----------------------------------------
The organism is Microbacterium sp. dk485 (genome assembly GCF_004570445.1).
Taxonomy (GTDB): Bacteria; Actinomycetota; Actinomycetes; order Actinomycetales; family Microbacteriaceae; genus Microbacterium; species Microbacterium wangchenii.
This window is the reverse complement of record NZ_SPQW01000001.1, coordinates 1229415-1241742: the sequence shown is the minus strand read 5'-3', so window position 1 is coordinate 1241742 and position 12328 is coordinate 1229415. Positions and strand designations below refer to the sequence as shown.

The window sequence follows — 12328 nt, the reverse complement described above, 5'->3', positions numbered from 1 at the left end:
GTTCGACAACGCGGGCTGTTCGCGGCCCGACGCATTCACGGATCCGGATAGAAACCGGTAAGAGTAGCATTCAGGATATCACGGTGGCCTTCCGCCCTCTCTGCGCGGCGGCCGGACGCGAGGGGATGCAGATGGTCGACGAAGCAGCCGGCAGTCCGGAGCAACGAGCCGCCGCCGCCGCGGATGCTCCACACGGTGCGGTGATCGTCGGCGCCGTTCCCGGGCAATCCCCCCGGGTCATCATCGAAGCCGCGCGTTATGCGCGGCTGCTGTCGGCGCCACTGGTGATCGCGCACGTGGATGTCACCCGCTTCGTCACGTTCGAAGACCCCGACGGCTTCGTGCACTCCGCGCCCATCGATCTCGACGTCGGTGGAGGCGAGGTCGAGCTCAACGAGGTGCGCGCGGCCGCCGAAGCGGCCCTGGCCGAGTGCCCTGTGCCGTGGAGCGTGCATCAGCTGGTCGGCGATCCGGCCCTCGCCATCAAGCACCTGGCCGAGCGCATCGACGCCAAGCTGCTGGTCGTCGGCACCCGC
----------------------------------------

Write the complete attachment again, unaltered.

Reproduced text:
The organism is Microbacterium sp. dk485 (genome assembly GCF_004570445.1).
Taxonomy (GTDB): Bacteria; Actinomycetota; Actinomycetes; order Actinomycetales; family Microbacteriaceae; genus Microbacterium; species Microbacterium wangchenii.
This window is the reverse complement of record NZ_SPQW01000001.1, coordinates 1229415-1241742: the sequence shown is the minus strand read 5'-3', so window position 1 is coordinate 1241742 and position 12328 is coordinate 1229415. Positions and strand designations below refer to the sequence as shown.

The window sequence follows — 12328 nt, the reverse complement described above, 5'->3', positions numbered from 1 at the left end:
GTTCGACAACGCGGGCTGTTCGCGGCCCGACGCATTCACGGATCCGGATAGAAACCGGTAAGAGTAGCATTCAGGATATCACGGTGGCCTTCCGCCCTCTCTGCGCGGCGGCCGGACGCGAGGGGATGCAGATGGTCGACGAAGCAGCCGGCAGTCCGGAGCAACGAGCCGCCGCCGCCGCGGATGCTCCACACGGTGCGGTGATCGTCGGCGCCGTTCCCGGGCAATCCCCCCGGGTCATCATCGAAGCCGCGCGTTATGCGCGGCTGCTGTCGGCGCCACTGGTGATCGCGCACGTGGATGTCACCCGCTTCGTCACGTTCGAAGACCCCGACGGCTTCGTGCACTCCGCGCCCATCGATCTCGACGTCGGTGGAGGCGAGGTCGAGCTCAACGAGGTGCGCGCGGCCGCCGAAGCGGCCCTGGCCGAGTGCCCTGTGCCGTGGAGCGTGCATCAGCTGGTCGGCGATCCGGCCCTCGCCATCAAGCACCTGGCCGAGCGCATCGACGCCAAGCTGCTGGTCGTCGGCACCCGC